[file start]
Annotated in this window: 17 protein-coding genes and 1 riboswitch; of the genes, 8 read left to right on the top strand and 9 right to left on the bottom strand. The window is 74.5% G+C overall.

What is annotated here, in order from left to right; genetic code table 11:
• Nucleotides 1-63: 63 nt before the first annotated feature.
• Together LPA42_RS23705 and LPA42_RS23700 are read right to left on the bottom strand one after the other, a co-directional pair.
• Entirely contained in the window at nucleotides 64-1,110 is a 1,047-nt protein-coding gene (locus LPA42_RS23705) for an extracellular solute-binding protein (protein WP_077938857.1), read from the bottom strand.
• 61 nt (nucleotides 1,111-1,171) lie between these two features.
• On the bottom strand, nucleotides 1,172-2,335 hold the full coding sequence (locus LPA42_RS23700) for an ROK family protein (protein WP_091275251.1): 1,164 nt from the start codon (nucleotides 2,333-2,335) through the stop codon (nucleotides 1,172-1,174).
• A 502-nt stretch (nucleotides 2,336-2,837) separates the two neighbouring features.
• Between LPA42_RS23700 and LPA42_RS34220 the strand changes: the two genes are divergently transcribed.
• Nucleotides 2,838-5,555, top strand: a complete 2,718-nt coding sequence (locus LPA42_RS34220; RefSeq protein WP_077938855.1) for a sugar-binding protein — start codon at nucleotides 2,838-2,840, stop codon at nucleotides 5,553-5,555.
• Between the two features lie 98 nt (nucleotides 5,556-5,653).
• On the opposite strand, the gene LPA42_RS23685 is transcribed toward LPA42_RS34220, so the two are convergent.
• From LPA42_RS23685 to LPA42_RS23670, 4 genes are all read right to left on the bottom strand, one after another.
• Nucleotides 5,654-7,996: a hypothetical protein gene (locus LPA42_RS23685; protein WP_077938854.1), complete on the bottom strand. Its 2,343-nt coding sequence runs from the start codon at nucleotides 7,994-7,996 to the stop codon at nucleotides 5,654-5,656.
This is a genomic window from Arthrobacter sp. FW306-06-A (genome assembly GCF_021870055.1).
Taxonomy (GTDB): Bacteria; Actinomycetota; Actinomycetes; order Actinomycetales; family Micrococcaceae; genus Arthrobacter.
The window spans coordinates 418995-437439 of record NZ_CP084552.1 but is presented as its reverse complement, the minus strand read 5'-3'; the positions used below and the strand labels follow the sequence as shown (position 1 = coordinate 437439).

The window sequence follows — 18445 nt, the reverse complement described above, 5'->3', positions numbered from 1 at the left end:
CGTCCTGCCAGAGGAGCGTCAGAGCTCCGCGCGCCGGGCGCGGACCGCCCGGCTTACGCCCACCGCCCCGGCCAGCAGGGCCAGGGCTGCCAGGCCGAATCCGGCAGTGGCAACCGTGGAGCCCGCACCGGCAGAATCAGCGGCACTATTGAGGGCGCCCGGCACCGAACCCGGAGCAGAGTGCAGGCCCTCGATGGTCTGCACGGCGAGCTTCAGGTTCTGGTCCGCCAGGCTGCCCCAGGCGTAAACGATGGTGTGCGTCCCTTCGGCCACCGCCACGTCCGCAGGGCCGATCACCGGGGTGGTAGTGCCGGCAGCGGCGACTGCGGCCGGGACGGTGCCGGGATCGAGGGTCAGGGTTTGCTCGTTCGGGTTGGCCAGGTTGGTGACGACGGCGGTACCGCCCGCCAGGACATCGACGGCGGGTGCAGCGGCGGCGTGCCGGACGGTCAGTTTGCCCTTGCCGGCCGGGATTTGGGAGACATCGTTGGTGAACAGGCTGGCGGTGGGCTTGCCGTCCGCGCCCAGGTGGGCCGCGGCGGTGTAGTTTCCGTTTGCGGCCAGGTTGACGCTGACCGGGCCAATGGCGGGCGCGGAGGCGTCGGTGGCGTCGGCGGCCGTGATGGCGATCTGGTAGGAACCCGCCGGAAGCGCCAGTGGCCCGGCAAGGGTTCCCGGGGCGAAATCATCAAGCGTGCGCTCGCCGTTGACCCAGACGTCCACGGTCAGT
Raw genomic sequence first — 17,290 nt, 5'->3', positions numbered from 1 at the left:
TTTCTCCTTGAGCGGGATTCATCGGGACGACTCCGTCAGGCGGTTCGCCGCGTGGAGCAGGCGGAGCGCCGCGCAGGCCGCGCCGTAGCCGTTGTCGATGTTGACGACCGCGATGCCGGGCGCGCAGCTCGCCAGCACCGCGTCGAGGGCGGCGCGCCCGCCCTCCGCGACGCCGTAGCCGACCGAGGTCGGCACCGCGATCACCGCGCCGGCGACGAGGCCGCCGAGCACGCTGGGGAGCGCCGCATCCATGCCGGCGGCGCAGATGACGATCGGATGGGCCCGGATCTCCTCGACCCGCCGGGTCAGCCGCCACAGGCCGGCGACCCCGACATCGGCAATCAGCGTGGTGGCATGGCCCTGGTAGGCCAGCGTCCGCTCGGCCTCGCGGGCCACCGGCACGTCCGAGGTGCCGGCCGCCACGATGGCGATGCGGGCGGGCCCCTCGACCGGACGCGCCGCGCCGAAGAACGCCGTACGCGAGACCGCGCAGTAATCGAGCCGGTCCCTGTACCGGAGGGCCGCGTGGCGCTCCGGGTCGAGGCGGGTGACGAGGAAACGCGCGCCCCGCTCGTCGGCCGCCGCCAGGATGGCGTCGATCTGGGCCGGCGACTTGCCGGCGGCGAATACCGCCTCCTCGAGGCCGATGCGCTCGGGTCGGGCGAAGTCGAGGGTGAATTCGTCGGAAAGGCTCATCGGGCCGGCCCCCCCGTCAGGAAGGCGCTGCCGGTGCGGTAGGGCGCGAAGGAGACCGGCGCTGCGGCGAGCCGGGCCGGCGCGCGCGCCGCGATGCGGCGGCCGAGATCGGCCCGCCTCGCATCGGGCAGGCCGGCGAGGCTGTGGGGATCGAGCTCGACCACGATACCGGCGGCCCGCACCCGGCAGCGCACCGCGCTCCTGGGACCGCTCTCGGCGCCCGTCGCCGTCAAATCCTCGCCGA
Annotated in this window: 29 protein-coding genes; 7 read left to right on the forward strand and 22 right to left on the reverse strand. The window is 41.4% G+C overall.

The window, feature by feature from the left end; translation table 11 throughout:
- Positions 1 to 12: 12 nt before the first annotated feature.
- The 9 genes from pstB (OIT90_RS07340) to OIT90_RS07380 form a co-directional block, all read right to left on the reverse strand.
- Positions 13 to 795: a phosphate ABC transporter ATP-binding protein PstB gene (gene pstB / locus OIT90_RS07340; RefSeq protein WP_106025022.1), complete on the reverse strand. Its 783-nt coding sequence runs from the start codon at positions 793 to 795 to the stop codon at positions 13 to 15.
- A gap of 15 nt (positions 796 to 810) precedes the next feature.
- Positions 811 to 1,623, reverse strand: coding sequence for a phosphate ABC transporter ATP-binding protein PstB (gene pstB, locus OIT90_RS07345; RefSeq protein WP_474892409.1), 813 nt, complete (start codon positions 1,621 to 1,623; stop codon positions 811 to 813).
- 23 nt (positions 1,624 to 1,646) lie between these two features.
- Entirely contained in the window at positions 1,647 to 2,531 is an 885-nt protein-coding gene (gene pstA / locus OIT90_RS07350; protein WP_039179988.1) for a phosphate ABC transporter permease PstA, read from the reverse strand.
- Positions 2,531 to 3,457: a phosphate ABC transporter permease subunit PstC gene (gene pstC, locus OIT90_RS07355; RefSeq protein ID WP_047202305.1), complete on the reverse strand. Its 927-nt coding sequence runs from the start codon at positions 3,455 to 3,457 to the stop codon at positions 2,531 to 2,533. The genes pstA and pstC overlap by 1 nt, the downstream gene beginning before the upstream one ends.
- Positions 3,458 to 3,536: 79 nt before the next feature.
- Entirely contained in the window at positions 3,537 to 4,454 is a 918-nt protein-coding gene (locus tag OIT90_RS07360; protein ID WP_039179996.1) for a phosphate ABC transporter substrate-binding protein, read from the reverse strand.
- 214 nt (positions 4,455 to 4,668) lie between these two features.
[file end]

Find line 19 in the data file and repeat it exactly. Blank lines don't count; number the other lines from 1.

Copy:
CGTCCTGCCAGAGGAGCGTCAGAGCTCCGCGCGCCGGGCGCGGACCGCCCGGCTTACGCCCACCGCCCCGGCCAGCAGGGCCAGGGCTGCCAGGCCGAATCCGGCAGTGGCAACCGTGGAGCCCGCACCGGCAGAATCAGCGGCACTATTGAGGGCGCCCGGCACCGAACCCGGAGCAGAGTGCAGGCCCTCGATGGTCTGCACGGCGAGCTTCAGGTTCTGGTCCGCCAGGCTGCCCCAGGCGTAAACGATGGTGTGCGTCCCTTCGGCCACCGCCACGTCCGCAGGGCCGATCACCGGGGTGGTAGTGCCGGCAGCGGCGACTGCGGCCGGGACGGTGCCGGGATCGAGGGTCAGGGTTTGCTCGTTCGGGTTGGCCAGGTTGGTGACGACGGCGGTACCGCCCGCCAGGACATCGACGGCGGGTGCAGCGGCGGCGTGCCGGACGGTCAGTTTGCCCTTGCCGGCCGGGATTTGGGAGACATCGTTGGTGAACAGGCTGGCGGTGGGCTTGCCGTCCGCGCCCAGGTGGGCCGCGGCGGTGTAGTTTCCGTTTGCGGCCAGGTTGACGCTGACCGGGCCAATGGCGGGCGCGGAGGCGTCGGTGGCGTCGGCGGCCGTGATGGCGATCTGGTAGGAACCCGCCGGAAGCGCCAGTGGCCCGGCAAGGGTTCCCGGGGCGAAATCATCAAGCGTGCGCTCGCCGTTGACCCAGACGTCCACGGTCAGT